Most hiking-related injuries are the result of a fall. Anecdotally, many hikers report falling on the return route at the end of the hike and often less than a mile from the trailhead. The statistics seem to support this as a study of non-fatal hiking accidents in France showed that over 75% of falls happen on the descent(1). There are several reasons this happens.
Muscles are already fatigued from climbing.
Descending requires the quads to work eccentrically, and very few people train these muscles to meet this specific demand.
Advanced age - falls are more common in people over 50 years old (1,2)
Hiking downhill after ingesting libations at mountain top lodges or to celebrating the summit.
There are some other interesting things to note about falls. In a study of 405 Alpine hikers who suffered an injury after a fall(2):
Most happened on a dedicated trail or path - not off trail.
Many of the hikers who fell took frequent breaks while hiking.
Up to 83% were carrying a backpack when they fell(2).
Nearly half of the 405 fall victims were overweight with a BMI > 25(2).
One-third of the injured hikers performed less than the recommended 150 minutes of recommended activity per week(2).
Most fall victims are wearing appropriate footwear(2).
The statistics uncovered by the Austrian researchers point toward advanced age (and its associated visual impairments) and lack of physical fitness (with resulting weight gain) as significant risk factors for suffering a fall on the trail. Using correct footwear and staying on the trail did not seem to have a protective effect.
What can you do?
The best thing you can do to decrease your risk of falls is to:
Improve your physical fitness and endurance.
Strengthen your leg muscles in the way that you will use them - eccentrically and under fatigue.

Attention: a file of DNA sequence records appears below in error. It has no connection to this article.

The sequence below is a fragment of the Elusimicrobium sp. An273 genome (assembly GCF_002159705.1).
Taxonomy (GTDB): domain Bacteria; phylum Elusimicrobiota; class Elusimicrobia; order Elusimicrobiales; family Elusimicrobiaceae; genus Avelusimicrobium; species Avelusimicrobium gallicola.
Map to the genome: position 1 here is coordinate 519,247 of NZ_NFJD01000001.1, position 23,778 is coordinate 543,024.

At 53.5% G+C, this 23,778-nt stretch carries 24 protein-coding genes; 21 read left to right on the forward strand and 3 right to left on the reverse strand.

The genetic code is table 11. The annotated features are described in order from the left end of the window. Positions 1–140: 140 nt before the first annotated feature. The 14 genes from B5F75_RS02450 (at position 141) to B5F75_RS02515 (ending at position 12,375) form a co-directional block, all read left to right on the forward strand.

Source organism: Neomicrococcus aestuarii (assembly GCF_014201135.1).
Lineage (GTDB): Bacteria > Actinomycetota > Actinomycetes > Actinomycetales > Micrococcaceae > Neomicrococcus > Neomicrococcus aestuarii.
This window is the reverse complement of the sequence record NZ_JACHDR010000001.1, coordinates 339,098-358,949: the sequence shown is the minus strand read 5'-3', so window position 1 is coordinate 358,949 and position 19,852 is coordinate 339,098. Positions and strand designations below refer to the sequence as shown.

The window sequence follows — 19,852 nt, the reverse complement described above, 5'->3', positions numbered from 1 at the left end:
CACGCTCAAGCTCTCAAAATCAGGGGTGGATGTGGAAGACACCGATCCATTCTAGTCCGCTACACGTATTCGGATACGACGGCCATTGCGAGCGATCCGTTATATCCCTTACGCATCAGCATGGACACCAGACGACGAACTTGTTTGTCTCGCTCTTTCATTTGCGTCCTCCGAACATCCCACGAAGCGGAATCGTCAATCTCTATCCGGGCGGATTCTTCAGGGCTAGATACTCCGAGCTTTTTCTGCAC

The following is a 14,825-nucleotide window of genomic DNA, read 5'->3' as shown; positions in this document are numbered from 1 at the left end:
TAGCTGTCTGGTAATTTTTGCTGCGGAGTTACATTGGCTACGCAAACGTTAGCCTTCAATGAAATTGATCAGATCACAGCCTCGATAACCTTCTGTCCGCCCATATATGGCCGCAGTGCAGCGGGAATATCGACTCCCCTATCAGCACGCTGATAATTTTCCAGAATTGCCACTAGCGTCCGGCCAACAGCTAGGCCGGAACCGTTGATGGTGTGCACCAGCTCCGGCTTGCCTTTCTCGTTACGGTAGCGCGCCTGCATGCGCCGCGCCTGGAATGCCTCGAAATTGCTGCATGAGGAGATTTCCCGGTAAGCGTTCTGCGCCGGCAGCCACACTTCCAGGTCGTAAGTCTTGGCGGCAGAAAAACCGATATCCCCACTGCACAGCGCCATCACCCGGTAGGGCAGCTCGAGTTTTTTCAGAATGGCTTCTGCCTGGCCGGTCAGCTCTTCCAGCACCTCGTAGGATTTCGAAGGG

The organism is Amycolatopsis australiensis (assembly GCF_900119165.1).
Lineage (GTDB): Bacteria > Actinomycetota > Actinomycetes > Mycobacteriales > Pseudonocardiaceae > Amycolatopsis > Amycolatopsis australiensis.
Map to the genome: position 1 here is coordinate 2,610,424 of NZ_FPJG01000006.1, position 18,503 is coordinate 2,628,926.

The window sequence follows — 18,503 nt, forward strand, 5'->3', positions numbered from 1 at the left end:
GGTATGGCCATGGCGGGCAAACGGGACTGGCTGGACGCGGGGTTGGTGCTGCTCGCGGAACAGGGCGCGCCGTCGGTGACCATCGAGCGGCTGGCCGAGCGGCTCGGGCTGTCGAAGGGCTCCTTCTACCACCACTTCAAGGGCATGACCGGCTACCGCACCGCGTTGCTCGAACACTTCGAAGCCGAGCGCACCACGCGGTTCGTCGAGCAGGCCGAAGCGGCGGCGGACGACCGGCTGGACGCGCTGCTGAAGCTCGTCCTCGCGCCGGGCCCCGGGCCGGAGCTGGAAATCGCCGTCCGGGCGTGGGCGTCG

Train your body's balance reactions in a dynamic fashion incorporating movement over a stable base.
Hike with vision-correcting lenses.
3 exercises to help decrease falls
These exercises strengthen the legs and challenge balance reactions. They eccentrically work the quads and require the pelvic girdle and core to work harder to stabilize the body. Try them after a cardio session (hiking, walking, jogging, or cycling) when your muscles are already tired to simulate hiking descent situations.
1. Curtsy Squat: This exercise combines several skills that will help your balance and stability on the trail. Firstly, the dynamic movement while standing on one leg challenges your balance. Secondly, the controlled lowering trains the quads eccentrically, which mimics hiking downhill, while rising up on one leg strengthens the glutes for climbing. Lastly, it incorporates hip adduction on the back leg - a movement that isn't common in most exercises and helps with stretching the IT band. Perform 3 sets of 10-12 reps. Add difficulty by adding heavier hand weights or a loaded pack.
2. Back to Side Lunge: Like the curtsy squat, this exercise adds movement while standing on one leg. Changing the direction and position of the leg moves the center of gravity. Try to do at least one complete cycle of the exercise without putting your foot down. Add a weight in the opposite hand and perform a bicep curl while performing the side lunge to make it a complex exercise that adds more strengthening and uses more calories. Perform 3 sets of 10-12 reps. To add difficulty, try with a loaded backpack.
3. Halos - This exercise requires your whole core to engage and focuses on balance. With a dumbbell or kettlebell, stand on one leg. Rotate the weight around your head 10 times in one direction and 10 times in the other, trying to keep one foot up. Switch sides and then repeat for a total of 3 sets.
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BMJ Open Sport & Exercise Medicine 2017;3:e000304. doi:10.1136/ bmjsem-2017-000304
Int J Environ Res Public Health. 2020 Feb; 17(3): 1115.